This year, candidates in mayoral and other local elections are charting a new course with their justice-related platforms. They are moving away from so-called “old, established ideas” and towards new public safety and justice strategies. These candidates realize that criminalizing citizens does not result in safety and justice. As one mayoral candidate indicated, local policymakers have too often criminalized citizens unnecessarily. In doing so, they have steered the public and policymakers away from rigorous, systemic investigations into inadequate public safety and the root causes of injustice in many of our nation’s communities.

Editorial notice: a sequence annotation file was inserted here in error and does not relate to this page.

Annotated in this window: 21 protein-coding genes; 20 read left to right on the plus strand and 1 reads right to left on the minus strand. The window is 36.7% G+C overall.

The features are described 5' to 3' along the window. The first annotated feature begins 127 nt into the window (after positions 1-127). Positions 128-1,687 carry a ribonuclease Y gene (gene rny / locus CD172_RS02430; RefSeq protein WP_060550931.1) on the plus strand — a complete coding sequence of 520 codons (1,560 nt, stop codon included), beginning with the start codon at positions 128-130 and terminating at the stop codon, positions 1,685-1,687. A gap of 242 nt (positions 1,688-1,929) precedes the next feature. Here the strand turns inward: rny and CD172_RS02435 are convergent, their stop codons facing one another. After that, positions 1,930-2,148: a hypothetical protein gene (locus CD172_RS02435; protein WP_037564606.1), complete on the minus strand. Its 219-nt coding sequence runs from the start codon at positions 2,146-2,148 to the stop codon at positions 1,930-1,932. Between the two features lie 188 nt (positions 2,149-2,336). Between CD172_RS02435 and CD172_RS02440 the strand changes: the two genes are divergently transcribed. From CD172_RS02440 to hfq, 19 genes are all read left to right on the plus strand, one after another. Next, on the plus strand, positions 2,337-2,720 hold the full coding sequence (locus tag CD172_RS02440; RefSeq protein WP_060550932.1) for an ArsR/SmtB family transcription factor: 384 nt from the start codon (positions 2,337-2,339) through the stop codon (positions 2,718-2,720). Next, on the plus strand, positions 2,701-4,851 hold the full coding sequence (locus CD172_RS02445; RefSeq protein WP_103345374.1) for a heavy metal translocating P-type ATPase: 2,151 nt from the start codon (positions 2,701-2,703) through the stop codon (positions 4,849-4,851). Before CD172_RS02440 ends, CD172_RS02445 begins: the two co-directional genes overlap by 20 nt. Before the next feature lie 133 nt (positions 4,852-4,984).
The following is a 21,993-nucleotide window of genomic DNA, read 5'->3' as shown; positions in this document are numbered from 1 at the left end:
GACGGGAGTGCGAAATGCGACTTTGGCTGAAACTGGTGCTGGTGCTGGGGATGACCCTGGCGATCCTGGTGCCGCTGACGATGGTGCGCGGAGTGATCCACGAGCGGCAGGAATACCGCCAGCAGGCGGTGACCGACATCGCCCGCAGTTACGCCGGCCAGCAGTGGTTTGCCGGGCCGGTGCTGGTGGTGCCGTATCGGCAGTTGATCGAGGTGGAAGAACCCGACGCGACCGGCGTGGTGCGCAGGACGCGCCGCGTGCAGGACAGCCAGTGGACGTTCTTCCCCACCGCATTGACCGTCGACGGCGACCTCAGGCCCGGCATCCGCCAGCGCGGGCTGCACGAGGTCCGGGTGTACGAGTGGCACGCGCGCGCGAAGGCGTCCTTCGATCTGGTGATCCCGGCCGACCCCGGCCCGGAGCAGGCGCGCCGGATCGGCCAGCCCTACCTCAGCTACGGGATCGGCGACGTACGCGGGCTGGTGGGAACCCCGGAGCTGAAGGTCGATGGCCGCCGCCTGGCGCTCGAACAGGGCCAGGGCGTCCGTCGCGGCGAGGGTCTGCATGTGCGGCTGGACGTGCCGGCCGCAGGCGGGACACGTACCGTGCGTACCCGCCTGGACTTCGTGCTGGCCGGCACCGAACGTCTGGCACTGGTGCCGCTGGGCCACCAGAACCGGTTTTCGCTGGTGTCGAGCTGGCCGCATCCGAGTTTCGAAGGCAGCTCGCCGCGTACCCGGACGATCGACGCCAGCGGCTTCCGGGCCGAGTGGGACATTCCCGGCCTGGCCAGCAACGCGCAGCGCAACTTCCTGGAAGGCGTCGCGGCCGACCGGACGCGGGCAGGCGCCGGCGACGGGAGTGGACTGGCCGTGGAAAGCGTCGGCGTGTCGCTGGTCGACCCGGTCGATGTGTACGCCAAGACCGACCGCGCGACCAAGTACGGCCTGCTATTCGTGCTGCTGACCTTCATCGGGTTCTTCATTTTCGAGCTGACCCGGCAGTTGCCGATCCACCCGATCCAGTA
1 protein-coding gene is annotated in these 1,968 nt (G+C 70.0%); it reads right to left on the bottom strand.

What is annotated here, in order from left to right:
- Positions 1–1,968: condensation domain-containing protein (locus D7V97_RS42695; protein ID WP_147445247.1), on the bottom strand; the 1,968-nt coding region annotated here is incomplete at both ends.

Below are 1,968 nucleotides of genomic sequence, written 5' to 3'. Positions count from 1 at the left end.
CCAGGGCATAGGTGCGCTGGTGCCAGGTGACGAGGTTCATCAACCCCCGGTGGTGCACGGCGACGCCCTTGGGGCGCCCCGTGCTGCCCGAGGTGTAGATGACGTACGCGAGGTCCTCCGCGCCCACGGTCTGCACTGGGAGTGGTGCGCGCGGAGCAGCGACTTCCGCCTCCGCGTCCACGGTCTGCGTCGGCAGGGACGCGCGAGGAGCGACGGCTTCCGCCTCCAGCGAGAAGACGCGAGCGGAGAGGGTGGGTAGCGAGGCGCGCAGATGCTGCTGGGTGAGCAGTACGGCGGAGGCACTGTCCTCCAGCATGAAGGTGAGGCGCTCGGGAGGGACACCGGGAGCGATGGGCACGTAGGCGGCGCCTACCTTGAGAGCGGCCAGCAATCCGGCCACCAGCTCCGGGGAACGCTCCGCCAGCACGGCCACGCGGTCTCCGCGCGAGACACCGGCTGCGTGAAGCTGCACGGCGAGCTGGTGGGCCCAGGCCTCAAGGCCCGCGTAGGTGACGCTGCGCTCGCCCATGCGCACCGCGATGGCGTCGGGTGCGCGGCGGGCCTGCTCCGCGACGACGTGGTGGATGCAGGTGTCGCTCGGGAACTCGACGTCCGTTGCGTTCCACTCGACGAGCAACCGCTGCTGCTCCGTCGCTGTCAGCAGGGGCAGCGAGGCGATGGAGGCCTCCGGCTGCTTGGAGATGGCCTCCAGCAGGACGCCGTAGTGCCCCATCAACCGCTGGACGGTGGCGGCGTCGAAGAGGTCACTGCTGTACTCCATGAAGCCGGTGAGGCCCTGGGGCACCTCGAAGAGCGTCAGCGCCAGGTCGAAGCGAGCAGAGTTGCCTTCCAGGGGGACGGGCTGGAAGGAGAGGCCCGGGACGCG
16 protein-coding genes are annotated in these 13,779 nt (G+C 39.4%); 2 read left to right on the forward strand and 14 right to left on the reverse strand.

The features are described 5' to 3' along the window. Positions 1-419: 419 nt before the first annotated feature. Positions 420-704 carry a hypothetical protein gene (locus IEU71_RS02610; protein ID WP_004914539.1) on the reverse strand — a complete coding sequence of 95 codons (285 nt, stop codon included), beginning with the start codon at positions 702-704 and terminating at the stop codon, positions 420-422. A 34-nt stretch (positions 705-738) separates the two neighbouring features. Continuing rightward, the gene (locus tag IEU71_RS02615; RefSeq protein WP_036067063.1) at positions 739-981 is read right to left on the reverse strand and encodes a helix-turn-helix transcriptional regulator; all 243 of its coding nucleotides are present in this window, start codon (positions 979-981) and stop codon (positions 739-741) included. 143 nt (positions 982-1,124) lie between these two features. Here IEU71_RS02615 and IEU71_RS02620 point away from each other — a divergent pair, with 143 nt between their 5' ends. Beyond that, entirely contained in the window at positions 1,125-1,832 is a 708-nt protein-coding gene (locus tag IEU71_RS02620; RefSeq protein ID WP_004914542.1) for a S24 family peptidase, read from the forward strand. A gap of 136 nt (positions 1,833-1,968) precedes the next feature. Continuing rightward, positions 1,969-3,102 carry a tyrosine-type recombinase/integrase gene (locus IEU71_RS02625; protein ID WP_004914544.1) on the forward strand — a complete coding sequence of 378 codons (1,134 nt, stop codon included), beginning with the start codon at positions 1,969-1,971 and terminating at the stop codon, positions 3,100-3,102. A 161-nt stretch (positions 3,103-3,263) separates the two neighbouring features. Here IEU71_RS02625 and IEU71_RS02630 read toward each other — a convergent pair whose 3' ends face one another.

Growing poverty and inequality matter in local elections. Unfortunately, it has taken a global pandemic to make the effects of unfair and misguided policies and actions on communities of color more visible. In response, more mayoral candidates have embraced tackling poverty and inequality head on in order to create more just and effective public safety in their cities. These candidates firmly believe that cities cannot police their way out of public safety challenges. Rather than criminalizing citizens, city leaders should treat all citizens more humanely, as you would a neighbor or a family member. They assert that city leaders must first acknowledge that all of the city’s departments, not just the police and courts, must take better care of and support all people during times of stress and pain. The city and its institutions—including law enforcement—must exhibit empathy for those disproportionately impacted by inequality and provide the necessary care to everyone without exception.